and inappropriate role boundaries.
Responsibility for sexual abuse in all cases rests entirely with the adult.
No child is responsible for being abused.
Most sexually abused children are too frightened of the consequences for themselves and their families to risk telling another adult what is happening.
They tend to be self-punishing and have considerable difficulties with relationships and with sexuality.
effects vary widely across individuals.
or positive changes in the family can help prevent or minimize negative effects.
? Adults raised with family dysfunction report a variety of long-term effects.
If you find yourself answering "Yes" to over half of them,
you likely have some long-term effects of living in a dysfunctional family.
If you find yourself answering "Yes" to the majority of them you might consider seeking some additional help.
Do you find it difficult to identify what you're feeling
Do you find it difficult to express feelings
Do you often feel lonely even in the presence of others
Is it difficult for you to ask for what you need from others
Do you find it difficult to trust others
Do you tend to hang on to hurtful or destructive relationships
Do you find it particularly difficult to deal with anger or criticism
Is it hard for you to relax and enjoy yourself
Do you find yourself feeling like a "fake" in your academic or professional life
Do you find yourself waiting for disaster to strike even when things are going well in your life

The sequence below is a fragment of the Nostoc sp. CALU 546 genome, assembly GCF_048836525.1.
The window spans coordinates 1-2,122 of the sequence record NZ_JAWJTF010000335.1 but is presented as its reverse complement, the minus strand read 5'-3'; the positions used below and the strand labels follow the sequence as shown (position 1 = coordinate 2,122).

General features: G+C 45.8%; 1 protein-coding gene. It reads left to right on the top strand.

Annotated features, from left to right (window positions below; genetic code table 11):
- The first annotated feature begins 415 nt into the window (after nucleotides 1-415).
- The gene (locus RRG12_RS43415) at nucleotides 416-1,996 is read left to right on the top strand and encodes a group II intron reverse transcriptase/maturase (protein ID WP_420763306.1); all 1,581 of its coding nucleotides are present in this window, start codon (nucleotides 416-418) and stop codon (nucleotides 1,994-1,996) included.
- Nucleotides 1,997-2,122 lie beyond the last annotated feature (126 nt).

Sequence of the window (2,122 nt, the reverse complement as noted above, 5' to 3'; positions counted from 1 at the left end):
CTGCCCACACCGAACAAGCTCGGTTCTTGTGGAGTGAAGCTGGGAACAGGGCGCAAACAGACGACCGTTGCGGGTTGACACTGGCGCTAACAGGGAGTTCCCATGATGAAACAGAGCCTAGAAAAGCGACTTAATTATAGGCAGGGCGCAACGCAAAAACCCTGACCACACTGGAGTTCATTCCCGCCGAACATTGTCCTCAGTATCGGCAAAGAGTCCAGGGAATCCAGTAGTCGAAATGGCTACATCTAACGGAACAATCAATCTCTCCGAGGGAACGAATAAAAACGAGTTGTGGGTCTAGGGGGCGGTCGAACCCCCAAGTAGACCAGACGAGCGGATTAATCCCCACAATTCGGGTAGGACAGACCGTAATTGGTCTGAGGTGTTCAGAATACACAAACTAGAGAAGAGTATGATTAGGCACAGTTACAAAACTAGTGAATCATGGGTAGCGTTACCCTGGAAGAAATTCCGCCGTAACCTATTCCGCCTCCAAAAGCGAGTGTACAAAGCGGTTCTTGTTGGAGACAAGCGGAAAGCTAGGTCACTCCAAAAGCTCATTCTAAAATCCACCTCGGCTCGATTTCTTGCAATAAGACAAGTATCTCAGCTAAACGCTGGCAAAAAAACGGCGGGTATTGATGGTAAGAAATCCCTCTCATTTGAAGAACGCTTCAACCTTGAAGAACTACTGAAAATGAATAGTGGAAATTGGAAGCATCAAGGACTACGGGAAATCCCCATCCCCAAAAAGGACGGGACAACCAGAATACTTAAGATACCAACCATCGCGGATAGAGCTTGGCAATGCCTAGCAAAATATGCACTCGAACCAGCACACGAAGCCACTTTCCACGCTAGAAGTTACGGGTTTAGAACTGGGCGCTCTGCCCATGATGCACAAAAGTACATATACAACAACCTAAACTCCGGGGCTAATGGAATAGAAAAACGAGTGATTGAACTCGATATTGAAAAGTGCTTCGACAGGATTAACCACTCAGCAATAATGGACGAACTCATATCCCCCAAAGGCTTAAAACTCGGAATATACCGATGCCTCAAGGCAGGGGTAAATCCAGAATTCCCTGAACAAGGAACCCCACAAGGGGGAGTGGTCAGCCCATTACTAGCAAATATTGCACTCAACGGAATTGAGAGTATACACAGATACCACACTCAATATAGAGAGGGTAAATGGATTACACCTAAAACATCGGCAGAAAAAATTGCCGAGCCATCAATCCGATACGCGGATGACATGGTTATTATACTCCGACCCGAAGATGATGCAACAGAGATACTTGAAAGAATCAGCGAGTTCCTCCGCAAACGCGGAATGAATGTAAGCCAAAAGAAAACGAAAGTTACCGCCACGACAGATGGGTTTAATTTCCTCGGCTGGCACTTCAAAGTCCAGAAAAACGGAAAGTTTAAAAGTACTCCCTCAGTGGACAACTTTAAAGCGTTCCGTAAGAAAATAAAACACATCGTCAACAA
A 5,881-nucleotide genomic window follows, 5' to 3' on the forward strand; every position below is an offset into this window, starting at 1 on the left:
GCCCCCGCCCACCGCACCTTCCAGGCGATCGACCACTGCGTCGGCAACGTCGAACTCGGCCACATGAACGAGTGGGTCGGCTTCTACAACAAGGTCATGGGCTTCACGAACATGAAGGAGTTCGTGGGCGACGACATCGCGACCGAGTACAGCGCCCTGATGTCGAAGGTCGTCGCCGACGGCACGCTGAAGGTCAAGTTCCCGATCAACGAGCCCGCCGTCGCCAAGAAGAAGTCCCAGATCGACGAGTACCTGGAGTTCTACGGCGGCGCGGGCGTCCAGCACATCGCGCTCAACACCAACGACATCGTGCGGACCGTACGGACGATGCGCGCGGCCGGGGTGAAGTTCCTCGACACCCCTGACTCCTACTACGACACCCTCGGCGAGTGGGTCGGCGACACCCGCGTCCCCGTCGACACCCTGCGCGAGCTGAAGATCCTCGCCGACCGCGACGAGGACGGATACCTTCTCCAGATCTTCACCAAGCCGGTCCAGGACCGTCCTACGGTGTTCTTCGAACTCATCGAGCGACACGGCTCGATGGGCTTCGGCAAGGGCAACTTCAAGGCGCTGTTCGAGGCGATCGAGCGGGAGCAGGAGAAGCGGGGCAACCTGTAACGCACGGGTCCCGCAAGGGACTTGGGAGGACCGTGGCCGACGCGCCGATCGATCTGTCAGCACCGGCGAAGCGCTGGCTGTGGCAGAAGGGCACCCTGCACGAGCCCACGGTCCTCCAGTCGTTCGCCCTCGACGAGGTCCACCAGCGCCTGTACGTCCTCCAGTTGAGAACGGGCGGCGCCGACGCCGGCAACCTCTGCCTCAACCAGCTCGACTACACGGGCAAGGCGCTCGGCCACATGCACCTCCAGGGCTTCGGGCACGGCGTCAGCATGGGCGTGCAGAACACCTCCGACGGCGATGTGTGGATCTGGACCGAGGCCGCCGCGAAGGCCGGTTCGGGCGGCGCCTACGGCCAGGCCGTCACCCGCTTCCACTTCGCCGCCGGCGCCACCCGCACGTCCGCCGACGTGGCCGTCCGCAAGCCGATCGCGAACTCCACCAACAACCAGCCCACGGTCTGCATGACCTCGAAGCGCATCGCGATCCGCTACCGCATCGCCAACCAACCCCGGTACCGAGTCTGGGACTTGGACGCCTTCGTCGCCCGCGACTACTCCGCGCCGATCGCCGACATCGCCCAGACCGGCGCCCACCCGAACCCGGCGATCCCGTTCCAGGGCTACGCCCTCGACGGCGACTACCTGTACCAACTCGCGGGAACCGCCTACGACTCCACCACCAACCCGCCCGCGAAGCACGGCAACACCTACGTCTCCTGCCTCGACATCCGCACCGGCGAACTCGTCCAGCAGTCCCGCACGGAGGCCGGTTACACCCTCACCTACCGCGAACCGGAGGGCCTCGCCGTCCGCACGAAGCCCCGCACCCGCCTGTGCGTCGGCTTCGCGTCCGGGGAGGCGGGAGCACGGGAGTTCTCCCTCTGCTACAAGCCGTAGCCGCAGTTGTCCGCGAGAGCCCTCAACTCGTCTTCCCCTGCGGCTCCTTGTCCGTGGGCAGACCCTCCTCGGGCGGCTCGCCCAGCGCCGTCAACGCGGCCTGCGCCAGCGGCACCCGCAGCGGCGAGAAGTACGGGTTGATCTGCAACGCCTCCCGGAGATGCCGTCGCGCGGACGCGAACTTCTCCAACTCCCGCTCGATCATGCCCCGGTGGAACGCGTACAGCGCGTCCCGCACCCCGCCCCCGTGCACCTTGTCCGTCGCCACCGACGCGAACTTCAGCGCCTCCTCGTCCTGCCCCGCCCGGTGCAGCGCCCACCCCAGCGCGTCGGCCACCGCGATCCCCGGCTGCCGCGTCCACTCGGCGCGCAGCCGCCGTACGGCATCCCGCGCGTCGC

Do you find yourself having difficulty with authority figures
? Yes_____ No_____ HOW CAN SOMEONE OVERCOME THE EFFECTS OF A DYSFUNTIONAL FAMILY
? Regardless of the source of dysfunction,
You have likely developed a number of valuable skills to get you through tough circumstances.
it is important to first stop and take stock.
You may find that much of what you learned in your family is valuable.
Many of the survival behaviors you developed are your best assets.
people who grow up in dysfunctional families often have finely tuned empathy for others
they are often very achievement-oriented and highly successful in some areas of their lives
they are often resilient to stress and adaptive to change.
In examining changes you may want to make in yourself,
it is important not to lose sight of your good qualities.
! Negative effects from growing up in dysfunctional families often stem from survival behaviors that were very helpful when you were growing up,
but may become problematic in your adult life.
so it may take awhile to learn and practice new behaviors.
In most dysfunctional families children tend to learn to doubt their own intuition and emotional reactions.
Often outside support provides an objective perspective and much-needed affirmation which will help you learn to trust your own reactions.
therapy groups such as Survivors of Incest or Adult Children of Dysfunctional Families (ACODF),
and self-help groups such as Adult Children of Alcoholics (ACOA),
or Codependents Anonymous (CODA).